Last week, Ann Arbor Mayor John Hieftje announced that the University would pay for its employees’ use of a proposed commuter train between Ann Arbor and the city of Howell. Given that almost 4,000 University employees would benefit from this transportation line, the University’s offer is quite significant for the future of the rail line, especially because it comes at a time when there is also hype about building an underground parking structure in downtown Ann Arbor. While both proposals are intended to enhance transportation into the city for people who work here, the economic and environmental benefits of the proposed rail line make it the obvious favorite.

Sarah Royce

The sheer cost of constructing a new parking structure in the city should be enough to seriously reconsider it. Train service for commuters is much more cost-effective because it would use existing tracks. In addition, the cost of a parking pass for University employees in Ann Arbor can be as much as $1,265 per year. Even if employees had to dig into their own pockets to pay for the commuter, the cost would only be $560 a year.

But besides being economical for University employees, rail service into the city is beneficial because it encourages the practice of using public transportation – reducing congestion on overtaxed expressways, prolonging the life of crumbling roads and, of course, cutting greenhouse emissions. Building a parking structure, on the other hand, would be added motivation to drive into the city, creating only more need for parking and perpetuating traffic congestion.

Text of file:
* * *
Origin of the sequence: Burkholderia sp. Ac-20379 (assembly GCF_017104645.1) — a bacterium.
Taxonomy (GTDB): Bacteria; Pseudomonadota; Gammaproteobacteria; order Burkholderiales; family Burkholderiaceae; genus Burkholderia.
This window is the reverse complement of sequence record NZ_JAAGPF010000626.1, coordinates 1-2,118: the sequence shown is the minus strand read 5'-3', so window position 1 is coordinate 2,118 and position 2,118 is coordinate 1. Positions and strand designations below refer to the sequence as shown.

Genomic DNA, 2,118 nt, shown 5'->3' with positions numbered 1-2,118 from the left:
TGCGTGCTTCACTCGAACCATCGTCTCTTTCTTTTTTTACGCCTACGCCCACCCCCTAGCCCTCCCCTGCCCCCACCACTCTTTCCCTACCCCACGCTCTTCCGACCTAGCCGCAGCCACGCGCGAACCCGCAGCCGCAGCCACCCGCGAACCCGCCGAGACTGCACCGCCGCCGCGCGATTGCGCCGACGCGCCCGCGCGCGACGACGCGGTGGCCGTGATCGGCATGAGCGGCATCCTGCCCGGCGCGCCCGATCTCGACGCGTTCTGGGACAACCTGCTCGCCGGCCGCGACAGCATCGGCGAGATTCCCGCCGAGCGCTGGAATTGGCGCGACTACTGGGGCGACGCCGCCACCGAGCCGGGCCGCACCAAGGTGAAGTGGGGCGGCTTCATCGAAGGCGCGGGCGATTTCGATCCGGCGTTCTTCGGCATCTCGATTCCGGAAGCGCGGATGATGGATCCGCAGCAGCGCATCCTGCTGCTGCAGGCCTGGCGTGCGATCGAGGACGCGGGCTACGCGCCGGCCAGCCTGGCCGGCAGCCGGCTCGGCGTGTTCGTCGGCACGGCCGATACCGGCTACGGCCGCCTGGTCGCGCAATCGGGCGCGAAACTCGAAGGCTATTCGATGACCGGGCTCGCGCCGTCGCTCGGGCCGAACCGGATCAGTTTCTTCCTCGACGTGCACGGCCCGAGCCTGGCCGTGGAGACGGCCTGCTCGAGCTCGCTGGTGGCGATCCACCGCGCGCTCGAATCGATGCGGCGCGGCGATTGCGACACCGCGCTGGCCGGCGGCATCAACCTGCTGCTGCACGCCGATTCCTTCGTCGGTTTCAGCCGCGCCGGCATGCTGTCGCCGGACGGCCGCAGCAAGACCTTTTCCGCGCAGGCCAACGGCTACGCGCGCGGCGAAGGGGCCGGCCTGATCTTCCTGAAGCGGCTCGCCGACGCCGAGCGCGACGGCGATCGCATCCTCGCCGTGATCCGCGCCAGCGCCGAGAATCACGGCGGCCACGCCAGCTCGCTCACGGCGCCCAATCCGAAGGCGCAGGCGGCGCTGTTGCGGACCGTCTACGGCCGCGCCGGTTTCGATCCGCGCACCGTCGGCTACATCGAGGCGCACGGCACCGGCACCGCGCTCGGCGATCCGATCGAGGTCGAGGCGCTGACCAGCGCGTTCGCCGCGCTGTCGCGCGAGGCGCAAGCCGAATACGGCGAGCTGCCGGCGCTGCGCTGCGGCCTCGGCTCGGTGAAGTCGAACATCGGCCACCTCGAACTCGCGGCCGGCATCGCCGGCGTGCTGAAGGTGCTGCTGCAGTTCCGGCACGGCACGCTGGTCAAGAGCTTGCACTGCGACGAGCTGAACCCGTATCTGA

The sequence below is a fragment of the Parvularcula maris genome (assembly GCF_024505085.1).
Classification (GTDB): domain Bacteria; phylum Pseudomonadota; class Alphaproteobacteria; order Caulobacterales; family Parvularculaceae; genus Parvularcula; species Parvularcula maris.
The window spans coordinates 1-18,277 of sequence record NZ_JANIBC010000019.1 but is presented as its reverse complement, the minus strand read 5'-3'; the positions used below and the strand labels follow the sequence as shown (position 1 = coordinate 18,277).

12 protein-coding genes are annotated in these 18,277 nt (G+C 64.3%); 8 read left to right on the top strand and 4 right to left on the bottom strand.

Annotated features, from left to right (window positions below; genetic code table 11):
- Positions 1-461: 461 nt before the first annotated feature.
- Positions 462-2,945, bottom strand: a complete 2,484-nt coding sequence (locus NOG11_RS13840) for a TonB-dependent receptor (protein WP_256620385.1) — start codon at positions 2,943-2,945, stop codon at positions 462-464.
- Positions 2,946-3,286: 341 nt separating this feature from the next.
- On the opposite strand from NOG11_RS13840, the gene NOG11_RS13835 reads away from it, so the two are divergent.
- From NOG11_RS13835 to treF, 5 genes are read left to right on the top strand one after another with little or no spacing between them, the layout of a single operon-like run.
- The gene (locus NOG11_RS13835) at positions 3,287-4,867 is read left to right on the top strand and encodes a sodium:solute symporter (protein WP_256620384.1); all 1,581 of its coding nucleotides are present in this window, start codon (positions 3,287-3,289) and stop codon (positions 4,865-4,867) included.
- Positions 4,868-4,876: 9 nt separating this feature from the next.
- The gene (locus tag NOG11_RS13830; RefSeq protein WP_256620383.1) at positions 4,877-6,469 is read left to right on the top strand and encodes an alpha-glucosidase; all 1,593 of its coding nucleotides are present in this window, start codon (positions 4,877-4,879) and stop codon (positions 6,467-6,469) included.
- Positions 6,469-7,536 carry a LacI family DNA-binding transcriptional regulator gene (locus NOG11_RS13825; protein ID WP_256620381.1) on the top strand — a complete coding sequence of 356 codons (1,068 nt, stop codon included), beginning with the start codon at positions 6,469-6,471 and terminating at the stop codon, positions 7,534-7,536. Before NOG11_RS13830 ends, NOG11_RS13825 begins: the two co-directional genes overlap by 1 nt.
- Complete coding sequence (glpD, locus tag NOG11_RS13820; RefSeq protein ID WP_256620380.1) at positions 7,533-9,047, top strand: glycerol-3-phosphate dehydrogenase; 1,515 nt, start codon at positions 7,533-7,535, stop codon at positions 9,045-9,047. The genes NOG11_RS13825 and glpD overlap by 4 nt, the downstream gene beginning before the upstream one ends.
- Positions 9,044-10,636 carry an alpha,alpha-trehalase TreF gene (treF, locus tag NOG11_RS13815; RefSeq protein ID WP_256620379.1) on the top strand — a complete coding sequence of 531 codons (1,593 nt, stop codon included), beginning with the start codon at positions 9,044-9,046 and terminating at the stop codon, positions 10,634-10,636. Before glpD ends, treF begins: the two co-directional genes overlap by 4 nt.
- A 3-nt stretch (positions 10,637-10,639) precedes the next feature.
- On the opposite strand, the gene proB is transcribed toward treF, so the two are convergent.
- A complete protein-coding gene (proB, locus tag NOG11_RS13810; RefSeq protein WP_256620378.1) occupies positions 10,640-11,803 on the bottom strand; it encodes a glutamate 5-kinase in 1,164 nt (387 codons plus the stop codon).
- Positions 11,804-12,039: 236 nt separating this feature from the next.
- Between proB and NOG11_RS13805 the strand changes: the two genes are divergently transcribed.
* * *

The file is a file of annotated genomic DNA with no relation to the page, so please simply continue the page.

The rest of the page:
The University’s offer to offset the price of the commuter rail will guarantee a baseline ridership – who would pass up a convenient and free ride that allows you to skip the gridlock on US-23? This ridership should allow the nascent line to survive while it gradually attracts the riders of choice who are necessary for any public transportation system to work.

This use of this rail would also be especially effective in demonstrating that public transportation can work in the Detroit area, which remains the only large metropolitan area in the nation without viable public transit. Perhaps if this line sets a good example, state and local officials will be more willing to look into the much-needed Detroit-Ann Arbor rail line, finally enabling University students to drop in to the big city that’s a lot closer than they think. A line to Detroit would open up the University community’s options for entertainment and social activities, as well as boost Detroit’s economy.

Clearly the incentives to create and use the commuter rail between Ann Arbor and Howell are considerable. The added cost of construction and the inconveniences of yet another parking structure in the city – construction noise and road detours, to name a few – show that this option is not advantageous for the University or Ann Arbor. Of the two proposals to solving the parking and commuting problems for city workers, only mass transit like the north-south rail line, will encourage University employees and others to take advantage of economic and environmentally sound ways of traveling around the state.

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